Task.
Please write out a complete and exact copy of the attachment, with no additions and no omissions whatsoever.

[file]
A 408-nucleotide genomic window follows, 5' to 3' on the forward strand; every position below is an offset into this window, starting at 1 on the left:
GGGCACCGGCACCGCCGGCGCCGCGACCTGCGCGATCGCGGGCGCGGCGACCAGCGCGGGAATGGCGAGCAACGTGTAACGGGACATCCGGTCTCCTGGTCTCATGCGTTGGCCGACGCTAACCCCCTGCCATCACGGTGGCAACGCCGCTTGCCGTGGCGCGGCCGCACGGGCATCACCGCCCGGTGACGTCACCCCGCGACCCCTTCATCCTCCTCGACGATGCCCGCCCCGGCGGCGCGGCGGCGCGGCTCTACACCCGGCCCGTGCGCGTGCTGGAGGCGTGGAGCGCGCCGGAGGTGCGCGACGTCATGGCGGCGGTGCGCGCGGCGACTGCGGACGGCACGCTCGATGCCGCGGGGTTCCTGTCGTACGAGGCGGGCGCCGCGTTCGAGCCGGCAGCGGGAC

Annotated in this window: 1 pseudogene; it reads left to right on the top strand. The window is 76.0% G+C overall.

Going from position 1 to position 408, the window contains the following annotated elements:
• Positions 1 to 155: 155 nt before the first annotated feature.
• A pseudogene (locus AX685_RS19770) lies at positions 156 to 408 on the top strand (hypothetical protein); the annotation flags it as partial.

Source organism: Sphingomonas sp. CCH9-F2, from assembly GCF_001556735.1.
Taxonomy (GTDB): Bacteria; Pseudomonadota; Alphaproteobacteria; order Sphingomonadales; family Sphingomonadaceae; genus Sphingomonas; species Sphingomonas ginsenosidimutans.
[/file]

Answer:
A 408-nucleotide genomic window follows, 5' to 3' on the forward strand; every position below is an offset into this window, starting at 1 on the left:
GGGCACCGGCACCGCCGGCGCCGCGACCTGCGCGATCGCGGGCGCGGCGACCAGCGCGGGAATGGCGAGCAACGTGTAACGGGACATCCGGTCTCCTGGTCTCATGCGTTGGCCGACGCTAACCCCCTGCCATCACGGTGGCAACGCCGCTTGCCGTGGCGCGGCCGCACGGGCATCACCGCCCGGTGACGTCACCCCGCGACCCCTTCATCCTCCTCGACGATGCCCGCCCCGGCGGCGCGGCGGCGCGGCTCTACACCCGGCCCGTGCGCGTGCTGGAGGCGTGGAGCGCGCCGGAGGTGCGCGACGTCATGGCGGCGGTGCGCGCGGCGACTGCGGACGGCACGCTCGATGCCGCGGGGTTCCTGTCGTACGAGGCGGGCGCCGCGTTCGAGCCGGCAGCGGGAC

Annotated in this window: 1 pseudogene; it reads left to right on the top strand. The window is 76.0% G+C overall.

Going from position 1 to position 408, the window contains the following annotated elements:
• Positions 1 to 155: 155 nt before the first annotated feature.
• A pseudogene (locus AX685_RS19770) lies at positions 156 to 408 on the top strand (hypothetical protein); the annotation flags it as partial.

Source organism: Sphingomonas sp. CCH9-F2, from assembly GCF_001556735.1.
Taxonomy (GTDB): Bacteria; Pseudomonadota; Alphaproteobacteria; order Sphingomonadales; family Sphingomonadaceae; genus Sphingomonas; species Sphingomonas ginsenosidimutans.